The excitement, both at Court and in the country, was far beyond the then apparent value of the islands; but there had been an insult to the British flag, and both Government and Opposition demanded expiation. Lord North displayed a bold and determined tone on the occasion. Orders were sent over to the British ambassador, at Madrid, to demand an immediate disavowal of Buccarelli's act, and instant measures were taken for war, in case of refusal. Ships were refitted, their commanders named, stores were put on board, and orders for pressing men, according to the custom of the time, were issued. But in London these preparations met with resistance from the opposition spirit of the Corporation. Things, however, seemed tending strongly towards war. Our Chargé d'affaires at Madrid, in absence of the ambassador, was Mr. Harris, the son of the author of "Hermes." He was but a youth of four-and-twenty, but already displayed much of the talent which raised him to the title of Malmesbury. He wrote home that the King of Spain and some of his Ministers were averse from the idea of war, and unprepared for it; but that others were influenced by Choiseul, the French Premier, and demanded a vigorous attack on England.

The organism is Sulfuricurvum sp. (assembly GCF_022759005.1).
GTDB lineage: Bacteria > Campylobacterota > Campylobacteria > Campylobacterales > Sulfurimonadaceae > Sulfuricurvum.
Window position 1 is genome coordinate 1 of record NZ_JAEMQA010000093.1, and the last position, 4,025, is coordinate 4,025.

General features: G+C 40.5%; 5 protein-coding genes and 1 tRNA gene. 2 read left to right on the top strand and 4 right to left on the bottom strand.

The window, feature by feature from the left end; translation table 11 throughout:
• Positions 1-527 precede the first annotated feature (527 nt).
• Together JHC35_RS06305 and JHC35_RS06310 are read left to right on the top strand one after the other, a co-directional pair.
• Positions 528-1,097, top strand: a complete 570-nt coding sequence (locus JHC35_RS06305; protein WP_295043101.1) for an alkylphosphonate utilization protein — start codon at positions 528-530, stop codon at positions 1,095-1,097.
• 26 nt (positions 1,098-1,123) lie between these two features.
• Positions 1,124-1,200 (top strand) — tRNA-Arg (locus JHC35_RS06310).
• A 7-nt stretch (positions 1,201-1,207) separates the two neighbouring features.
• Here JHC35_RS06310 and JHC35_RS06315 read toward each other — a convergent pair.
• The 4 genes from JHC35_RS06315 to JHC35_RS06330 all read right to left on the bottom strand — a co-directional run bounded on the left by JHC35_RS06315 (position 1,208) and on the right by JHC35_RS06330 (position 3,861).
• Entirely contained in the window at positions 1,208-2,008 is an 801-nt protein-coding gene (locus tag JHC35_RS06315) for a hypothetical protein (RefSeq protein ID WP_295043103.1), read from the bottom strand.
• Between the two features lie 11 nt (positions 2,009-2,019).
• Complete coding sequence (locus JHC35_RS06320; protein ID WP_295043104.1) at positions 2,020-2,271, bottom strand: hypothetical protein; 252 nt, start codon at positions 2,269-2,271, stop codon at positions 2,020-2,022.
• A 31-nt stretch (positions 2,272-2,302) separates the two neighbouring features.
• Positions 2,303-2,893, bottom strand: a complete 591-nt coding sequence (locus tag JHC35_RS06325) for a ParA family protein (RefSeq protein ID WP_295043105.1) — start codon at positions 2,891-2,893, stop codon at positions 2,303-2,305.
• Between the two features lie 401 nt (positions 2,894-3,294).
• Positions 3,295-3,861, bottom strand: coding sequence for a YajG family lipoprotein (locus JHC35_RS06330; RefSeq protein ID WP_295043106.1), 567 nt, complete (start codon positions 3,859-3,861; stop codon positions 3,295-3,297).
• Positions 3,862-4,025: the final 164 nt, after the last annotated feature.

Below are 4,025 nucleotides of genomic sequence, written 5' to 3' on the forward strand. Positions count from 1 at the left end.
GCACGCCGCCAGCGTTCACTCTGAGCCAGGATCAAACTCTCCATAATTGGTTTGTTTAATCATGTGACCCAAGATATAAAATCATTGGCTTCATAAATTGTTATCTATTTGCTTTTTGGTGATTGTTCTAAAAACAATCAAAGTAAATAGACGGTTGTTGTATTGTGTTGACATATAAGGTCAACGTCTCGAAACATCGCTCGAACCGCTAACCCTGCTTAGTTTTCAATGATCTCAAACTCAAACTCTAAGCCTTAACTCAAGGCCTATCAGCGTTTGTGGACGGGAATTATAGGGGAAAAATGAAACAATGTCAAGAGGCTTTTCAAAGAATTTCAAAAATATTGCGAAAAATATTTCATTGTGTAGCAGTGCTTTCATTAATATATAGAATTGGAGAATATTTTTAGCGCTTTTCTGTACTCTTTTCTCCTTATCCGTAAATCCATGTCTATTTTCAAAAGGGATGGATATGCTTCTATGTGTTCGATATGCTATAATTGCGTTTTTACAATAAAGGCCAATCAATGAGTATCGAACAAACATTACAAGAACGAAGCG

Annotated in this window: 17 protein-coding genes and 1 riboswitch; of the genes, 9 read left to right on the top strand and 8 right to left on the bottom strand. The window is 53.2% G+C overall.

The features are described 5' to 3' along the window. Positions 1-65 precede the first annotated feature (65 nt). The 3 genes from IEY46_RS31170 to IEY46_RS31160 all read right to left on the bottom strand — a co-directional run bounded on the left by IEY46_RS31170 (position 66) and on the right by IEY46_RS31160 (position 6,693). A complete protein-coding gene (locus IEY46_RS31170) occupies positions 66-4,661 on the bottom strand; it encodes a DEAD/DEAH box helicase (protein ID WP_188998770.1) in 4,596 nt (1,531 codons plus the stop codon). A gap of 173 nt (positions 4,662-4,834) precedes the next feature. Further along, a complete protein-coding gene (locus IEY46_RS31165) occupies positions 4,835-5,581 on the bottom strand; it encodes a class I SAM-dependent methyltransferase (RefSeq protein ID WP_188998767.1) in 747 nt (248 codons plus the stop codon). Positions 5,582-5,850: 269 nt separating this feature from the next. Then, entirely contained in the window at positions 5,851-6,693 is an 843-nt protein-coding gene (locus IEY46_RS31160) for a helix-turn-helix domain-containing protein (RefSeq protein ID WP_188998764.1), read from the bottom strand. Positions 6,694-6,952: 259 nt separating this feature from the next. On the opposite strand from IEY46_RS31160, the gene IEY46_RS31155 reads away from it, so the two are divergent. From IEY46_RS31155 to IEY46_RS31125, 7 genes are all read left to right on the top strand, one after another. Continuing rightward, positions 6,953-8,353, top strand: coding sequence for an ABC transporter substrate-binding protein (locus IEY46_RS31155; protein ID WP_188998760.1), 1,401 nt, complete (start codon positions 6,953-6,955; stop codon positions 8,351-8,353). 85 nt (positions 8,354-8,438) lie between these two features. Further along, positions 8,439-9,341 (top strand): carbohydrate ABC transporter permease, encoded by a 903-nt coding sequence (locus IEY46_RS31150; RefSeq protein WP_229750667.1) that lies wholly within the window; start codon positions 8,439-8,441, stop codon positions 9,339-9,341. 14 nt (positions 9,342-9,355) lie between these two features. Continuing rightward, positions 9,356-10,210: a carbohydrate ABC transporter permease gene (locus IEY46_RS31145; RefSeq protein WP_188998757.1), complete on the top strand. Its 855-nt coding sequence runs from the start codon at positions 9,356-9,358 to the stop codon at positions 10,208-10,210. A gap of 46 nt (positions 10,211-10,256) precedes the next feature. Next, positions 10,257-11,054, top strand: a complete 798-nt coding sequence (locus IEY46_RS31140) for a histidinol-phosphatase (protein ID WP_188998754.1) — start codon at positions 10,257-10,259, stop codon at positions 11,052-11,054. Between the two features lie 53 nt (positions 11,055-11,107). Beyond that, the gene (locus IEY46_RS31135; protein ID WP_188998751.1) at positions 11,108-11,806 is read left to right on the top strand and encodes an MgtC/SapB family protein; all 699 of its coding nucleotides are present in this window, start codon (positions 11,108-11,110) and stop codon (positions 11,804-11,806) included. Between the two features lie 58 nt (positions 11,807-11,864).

Various inquiries had been instituted from time to time by royal commissions and Parliamentary committees into the state of education in Ireland. One commission, appointed in 1806, laboured for six years, and published fourteen reports. It included the Primate, two bishops, the Provost of Trinity College, and Mr. R. Lovell Edgeworth. They recommended a system in which the children of all denominations should be educated together, without interfering with the peculiar tenets of any; and that there should be a Board of Commissioners, with extensive powers, to carry out the plan. Subsequent commissions and committees adopted the same principle of united secular education, particularly a select committee of the House of Commons appointed in 1824. These important reports prepared the way for Mr. Stanley's plan, which he announced in the House of Commons in July, 1832. His speech on that occasion showed that he had thoroughly mastered the difficult question which he undertook to elucidate. It was remarkable for the clearness of its statements, the power of its arguments, and for the eloquence with which it enforced sound and comprehensive principles. Mr. Spring-Rice having moved that a sum of £30,000 be granted for enabling the Lord-Lieutenant of Ireland to assist in the education of the people, and the House having agreed to the motion without a division, Mr. Stanley, in the following month, wrote a letter to the Duke of Leinster, in which he explained "the plan of national education," which afterwards bore his name. The first Commissioners were the Duke of Leinster, Archbishop Whately, Archbishop Murray, the Rev. Dr. Sadleir, Rev. James Carlile (Presbyterian), A. R. Blake (Chief Remembrancer, a Roman Catholic), and Robert Holmes, a Unitarian barrister. Mr. Carlile, minister of Mary's Abbey congregation in Dublin, was the only paid commissioner, and to him, during seven years, was committed a principal share in working the system. He selected the Scripture lessons, directed the compilation of the schoolbooks, aided in obtaining the recognition of parental rights, apart from clerical authority; in arranging the machinery and putting it in working order.To insure a powerful diversion, the Sultan had engaged the military co-operation of Sweden. Sweden had been forcibly deprived of Finland by Peter the Great, and she longed to recover it. She had a brave army, but no money. The Grand Turk, to enable her to commence the enterprise, had sent her a present of about four hundred thousand pounds sterling. Sweden put her fleet in preparation in all haste, and had Pitt merely allowed the Russian fleet to quit the Baltic, there was nothing to prevent the execution of the Swedish design on Finland, nor, indeed, of marching directly on St. Petersburg in the absence of the army.